No matter how hard we want to, there’s one thing we can never do and that’s change the past.
We can weep, beat our fists against the wall, eat bags of cookies to assuage our guilt, but it won’t make the slightest bit of difference and won’t make us feel any better.
So why do we continue to live in the past, either by longing for it to repeat itself, fearing it will happen again, or regretting what happened and wanting to do it all over anew?
Continuing to wish that either the past would happen again or that it had been different, means that we’re really not here in the present. We’re living in the land of what-was or what-might-have-been or if-only.
And if the past was either too painful or too boring then we switch to the future, that place of infinite potential we want to believe could be real, or that place of fear of what might happen but hasn’t happened yet; we live in what-could-be or what-we-hope- never-will-be.
Of course we can learn from the past. Often the most painful experience turns out to be our best teacher; we can even be grateful for what happened as it taught us so much. And memories can be like comfortable old shoes we are reluctant to part with.
We can certainly put them on now and then, but we don’t have to hang out in them on a permanent basis.
Instead we can look at what happened with present-moment-eyes. This means looking without hope, longing, regret or fear. Fully accepting that the past is irreversible and the future doesn’t exist means we can actually be in the present moment.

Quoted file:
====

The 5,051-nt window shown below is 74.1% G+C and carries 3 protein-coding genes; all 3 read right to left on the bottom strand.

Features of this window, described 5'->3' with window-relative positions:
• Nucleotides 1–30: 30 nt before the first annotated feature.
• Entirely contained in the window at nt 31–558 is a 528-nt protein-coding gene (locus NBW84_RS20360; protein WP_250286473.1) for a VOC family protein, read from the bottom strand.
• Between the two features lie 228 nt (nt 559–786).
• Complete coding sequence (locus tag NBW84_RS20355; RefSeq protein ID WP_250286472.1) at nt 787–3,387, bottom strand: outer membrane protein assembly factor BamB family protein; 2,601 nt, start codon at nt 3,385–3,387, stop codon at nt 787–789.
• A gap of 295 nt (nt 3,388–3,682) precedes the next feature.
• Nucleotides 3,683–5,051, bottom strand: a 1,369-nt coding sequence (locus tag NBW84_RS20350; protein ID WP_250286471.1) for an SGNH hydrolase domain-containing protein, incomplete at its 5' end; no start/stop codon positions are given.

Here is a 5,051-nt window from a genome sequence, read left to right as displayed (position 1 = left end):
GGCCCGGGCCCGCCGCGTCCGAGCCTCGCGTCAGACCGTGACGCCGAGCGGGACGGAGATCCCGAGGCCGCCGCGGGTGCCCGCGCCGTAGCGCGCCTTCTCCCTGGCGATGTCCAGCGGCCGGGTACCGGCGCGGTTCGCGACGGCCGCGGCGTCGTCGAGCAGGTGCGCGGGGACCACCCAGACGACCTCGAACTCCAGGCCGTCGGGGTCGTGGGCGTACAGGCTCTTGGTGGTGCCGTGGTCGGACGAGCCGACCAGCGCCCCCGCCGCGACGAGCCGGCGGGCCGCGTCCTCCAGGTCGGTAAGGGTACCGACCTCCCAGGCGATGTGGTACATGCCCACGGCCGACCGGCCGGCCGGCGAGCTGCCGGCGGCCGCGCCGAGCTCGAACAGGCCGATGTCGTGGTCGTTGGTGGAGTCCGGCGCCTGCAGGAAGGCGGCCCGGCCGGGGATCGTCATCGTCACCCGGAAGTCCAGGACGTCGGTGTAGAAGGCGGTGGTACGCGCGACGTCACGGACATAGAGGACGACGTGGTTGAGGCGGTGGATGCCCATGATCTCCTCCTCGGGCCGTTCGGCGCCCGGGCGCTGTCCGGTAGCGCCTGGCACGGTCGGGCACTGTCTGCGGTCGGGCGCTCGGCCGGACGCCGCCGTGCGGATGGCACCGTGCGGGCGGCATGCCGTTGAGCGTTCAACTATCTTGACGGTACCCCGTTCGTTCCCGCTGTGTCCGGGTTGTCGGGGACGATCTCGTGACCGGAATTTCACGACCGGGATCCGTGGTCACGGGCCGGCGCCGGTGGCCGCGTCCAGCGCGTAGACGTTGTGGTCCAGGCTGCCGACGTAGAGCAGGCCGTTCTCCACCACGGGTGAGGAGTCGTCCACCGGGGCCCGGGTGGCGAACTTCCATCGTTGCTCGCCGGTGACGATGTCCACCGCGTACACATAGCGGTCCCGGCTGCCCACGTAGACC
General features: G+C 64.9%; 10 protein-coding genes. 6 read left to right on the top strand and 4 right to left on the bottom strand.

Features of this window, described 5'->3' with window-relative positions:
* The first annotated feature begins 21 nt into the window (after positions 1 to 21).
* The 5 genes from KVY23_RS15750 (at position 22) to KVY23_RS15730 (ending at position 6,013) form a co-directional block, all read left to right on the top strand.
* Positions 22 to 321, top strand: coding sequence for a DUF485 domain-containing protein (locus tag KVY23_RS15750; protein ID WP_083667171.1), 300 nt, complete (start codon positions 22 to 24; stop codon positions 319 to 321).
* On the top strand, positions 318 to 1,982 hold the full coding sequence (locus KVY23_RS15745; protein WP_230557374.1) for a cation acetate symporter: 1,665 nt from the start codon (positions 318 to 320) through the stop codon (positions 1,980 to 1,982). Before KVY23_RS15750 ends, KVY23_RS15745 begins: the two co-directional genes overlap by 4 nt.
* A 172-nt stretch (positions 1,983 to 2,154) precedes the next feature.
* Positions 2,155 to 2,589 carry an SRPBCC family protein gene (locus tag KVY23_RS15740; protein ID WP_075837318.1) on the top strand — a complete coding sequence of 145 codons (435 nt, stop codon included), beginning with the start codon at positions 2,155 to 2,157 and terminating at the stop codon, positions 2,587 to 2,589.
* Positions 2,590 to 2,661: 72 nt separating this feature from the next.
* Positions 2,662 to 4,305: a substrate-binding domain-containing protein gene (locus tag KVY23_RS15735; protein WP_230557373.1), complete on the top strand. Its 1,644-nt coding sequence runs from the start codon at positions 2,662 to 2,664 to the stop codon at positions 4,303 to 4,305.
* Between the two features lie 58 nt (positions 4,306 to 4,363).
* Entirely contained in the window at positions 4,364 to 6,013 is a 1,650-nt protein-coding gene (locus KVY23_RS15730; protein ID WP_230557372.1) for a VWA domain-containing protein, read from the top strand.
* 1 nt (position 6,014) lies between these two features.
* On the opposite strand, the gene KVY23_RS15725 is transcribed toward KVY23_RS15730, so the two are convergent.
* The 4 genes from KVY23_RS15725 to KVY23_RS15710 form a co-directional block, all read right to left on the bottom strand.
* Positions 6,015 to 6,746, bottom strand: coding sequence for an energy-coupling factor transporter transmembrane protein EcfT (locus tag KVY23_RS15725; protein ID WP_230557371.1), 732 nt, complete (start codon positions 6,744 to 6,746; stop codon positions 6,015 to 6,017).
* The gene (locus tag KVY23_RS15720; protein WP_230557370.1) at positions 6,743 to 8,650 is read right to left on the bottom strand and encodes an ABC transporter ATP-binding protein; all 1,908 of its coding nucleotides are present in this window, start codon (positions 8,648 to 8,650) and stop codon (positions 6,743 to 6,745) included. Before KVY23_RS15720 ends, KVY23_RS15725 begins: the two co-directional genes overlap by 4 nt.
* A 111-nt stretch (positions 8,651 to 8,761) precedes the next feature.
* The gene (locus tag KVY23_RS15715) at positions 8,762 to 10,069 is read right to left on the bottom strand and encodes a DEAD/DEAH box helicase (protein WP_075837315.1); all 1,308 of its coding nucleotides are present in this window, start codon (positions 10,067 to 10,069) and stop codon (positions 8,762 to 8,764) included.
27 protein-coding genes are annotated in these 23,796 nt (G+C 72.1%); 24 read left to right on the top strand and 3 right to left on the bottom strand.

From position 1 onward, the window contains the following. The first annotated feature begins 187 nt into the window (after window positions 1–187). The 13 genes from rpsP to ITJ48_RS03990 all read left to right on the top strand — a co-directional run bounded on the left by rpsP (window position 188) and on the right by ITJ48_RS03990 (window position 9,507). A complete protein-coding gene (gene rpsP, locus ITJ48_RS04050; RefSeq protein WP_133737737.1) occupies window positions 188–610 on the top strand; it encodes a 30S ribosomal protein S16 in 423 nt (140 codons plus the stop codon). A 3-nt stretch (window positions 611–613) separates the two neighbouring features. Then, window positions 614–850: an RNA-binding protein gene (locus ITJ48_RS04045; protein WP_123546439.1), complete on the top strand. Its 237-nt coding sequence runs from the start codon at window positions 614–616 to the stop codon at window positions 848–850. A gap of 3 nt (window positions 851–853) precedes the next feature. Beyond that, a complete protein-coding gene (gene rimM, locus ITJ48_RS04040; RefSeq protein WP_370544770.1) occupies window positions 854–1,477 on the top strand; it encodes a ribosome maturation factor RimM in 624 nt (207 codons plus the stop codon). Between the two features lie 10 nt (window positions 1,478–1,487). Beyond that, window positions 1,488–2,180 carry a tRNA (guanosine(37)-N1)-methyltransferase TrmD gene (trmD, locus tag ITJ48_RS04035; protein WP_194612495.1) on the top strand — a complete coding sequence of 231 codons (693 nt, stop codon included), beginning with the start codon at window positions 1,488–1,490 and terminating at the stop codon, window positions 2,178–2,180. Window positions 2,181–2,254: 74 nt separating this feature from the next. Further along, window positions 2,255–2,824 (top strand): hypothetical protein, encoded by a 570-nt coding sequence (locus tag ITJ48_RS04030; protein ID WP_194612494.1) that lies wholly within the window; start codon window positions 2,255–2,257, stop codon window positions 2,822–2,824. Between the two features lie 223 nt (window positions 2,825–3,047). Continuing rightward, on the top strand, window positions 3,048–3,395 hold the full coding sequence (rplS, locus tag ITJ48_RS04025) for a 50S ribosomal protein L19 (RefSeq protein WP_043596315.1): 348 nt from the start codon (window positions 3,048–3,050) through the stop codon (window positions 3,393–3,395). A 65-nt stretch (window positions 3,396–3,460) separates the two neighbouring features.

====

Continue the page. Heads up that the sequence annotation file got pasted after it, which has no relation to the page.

What a relief! Finally we can just be here and now. Wow! What a revelation!
One of the greatest wonders of taking quiet time out, as in meditation, is that we quickly see that nothing is fixed, solid, or permanent.
The experience of meditation is one of being completely and utterly present, which may sound simple but is actually quite rare: normally we’re distracted by issues hanging over from the past or anxious about issues coming up in the future, we bounce back and forth like a monkey jumping from branch to branch, anywhere seems better than being right here.
The egoic mind always needs a drama or distraction to feed on. The more awake we become the less of a job the ego has until it becomes redundant.
So, to preserve itself, it thrives on confusion and chaos, constantly distracting us from being really present.
When we are present then demanding thoughts do not disturb us, even anger, resentment, hurt, or other negative emotions have no power.
When present we awake to the potential in every moment.
As spiritual teacher Gangaji says in our Be The Change Meditate e-Conference, in meditation we see what comes and goes—our thoughts and feelings, longings and anxieties—and what stays, which is who we truly are within ourselves. No matter if the past was wonderful or woeful, we are freed of left over hang-ups or unfulfilled desires, of future concerns or longings, and rest in awareness.
Today is a very special day; it has never happened before and it will never happen again. And we have no idea what will come next.
What a great day just to be here. To show up now. The perfect day to let the past rest where it is and let the future take care of itself.
As is every day.
To experience just this moment, to pay attention to the colors, sounds, smells, and sensations; to be compassionate to your feelings, and other people’s feelings.
And to make this day one of beauty and tenderness, a choice we are given in every moment.
Be The Change Meditate e-Conference will uplift and inspire you. It includes Marianne Williamson, Congressman Tim Ryan, author of Mindful Nation, Sharon Salzberg, Robert Thurman, Gangaji, Joan Borysenko, Seane Corn, neuroscientist Richie Davidson who proves how meditation affects the brain, Gabby Bernstein, Tara Stiles, and us, Ed and Deb Shapiro, authors of the conference companion book, BE THE CHANGE: How Meditation Can Transform You and The World. Expect your life to never be the same again!
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Ed: Bryonie Wise
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